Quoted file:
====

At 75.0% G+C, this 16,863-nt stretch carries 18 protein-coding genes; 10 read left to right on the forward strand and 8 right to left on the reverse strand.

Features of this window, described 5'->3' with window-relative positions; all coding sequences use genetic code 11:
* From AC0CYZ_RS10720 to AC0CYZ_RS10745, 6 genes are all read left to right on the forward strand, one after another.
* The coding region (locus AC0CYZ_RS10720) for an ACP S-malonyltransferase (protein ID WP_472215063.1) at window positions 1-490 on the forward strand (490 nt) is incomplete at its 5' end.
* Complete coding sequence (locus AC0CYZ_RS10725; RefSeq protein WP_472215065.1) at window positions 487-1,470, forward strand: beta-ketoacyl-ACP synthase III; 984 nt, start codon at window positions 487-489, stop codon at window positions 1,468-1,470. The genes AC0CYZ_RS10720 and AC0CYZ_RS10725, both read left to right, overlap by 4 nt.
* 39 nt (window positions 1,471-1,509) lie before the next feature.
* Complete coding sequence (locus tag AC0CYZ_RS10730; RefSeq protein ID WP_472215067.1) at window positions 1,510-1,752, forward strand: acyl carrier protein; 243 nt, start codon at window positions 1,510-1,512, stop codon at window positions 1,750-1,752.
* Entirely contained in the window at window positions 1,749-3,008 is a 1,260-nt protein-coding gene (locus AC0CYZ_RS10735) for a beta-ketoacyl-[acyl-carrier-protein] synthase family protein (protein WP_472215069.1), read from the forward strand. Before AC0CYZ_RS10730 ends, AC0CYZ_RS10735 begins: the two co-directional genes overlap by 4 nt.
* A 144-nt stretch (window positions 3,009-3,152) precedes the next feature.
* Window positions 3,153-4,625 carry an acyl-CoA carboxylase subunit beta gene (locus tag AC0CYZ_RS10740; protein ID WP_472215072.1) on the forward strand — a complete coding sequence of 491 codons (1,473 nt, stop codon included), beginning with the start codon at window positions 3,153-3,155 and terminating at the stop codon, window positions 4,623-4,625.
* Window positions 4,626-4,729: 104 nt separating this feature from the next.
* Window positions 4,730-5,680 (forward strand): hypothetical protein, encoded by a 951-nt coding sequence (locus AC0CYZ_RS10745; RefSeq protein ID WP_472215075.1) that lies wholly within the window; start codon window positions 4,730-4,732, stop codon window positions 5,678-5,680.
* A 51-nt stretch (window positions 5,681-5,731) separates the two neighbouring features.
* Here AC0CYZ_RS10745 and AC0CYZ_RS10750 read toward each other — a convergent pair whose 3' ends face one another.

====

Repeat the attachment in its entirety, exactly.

At 75.0% G+C, this 16,863-nt stretch carries 18 protein-coding genes; 10 read left to right on the forward strand and 8 right to left on the reverse strand.

Features of this window, described 5'->3' with window-relative positions; all coding sequences use genetic code 11:
* From AC0CYZ_RS10720 to AC0CYZ_RS10745, 6 genes are all read left to right on the forward strand, one after another.
* The coding region (locus AC0CYZ_RS10720) for an ACP S-malonyltransferase (protein ID WP_472215063.1) at window positions 1-490 on the forward strand (490 nt) is incomplete at its 5' end.
* Complete coding sequence (locus AC0CYZ_RS10725; RefSeq protein WP_472215065.1) at window positions 487-1,470, forward strand: beta-ketoacyl-ACP synthase III; 984 nt, start codon at window positions 487-489, stop codon at window positions 1,468-1,470. The genes AC0CYZ_RS10720 and AC0CYZ_RS10725, both read left to right, overlap by 4 nt.
* 39 nt (window positions 1,471-1,509) lie before the next feature.
* Complete coding sequence (locus tag AC0CYZ_RS10730; RefSeq protein ID WP_472215067.1) at window positions 1,510-1,752, forward strand: acyl carrier protein; 243 nt, start codon at window positions 1,510-1,512, stop codon at window positions 1,750-1,752.
* Entirely contained in the window at window positions 1,749-3,008 is a 1,260-nt protein-coding gene (locus AC0CYZ_RS10735) for a beta-ketoacyl-[acyl-carrier-protein] synthase family protein (protein WP_472215069.1), read from the forward strand. Before AC0CYZ_RS10730 ends, AC0CYZ_RS10735 begins: the two co-directional genes overlap by 4 nt.
* A 144-nt stretch (window positions 3,009-3,152) precedes the next feature.
* Window positions 3,153-4,625 carry an acyl-CoA carboxylase subunit beta gene (locus tag AC0CYZ_RS10740; protein ID WP_472215072.1) on the forward strand — a complete coding sequence of 491 codons (1,473 nt, stop codon included), beginning with the start codon at window positions 3,153-3,155 and terminating at the stop codon, window positions 4,623-4,625.
* Window positions 4,626-4,729: 104 nt separating this feature from the next.
* Window positions 4,730-5,680 (forward strand): hypothetical protein, encoded by a 951-nt coding sequence (locus AC0CYZ_RS10745; RefSeq protein ID WP_472215075.1) that lies wholly within the window; start codon window positions 4,730-4,732, stop codon window positions 5,678-5,680.
* A 51-nt stretch (window positions 5,681-5,731) separates the two neighbouring features.
* Here AC0CYZ_RS10745 and AC0CYZ_RS10750 read toward each other — a convergent pair whose 3' ends face one another.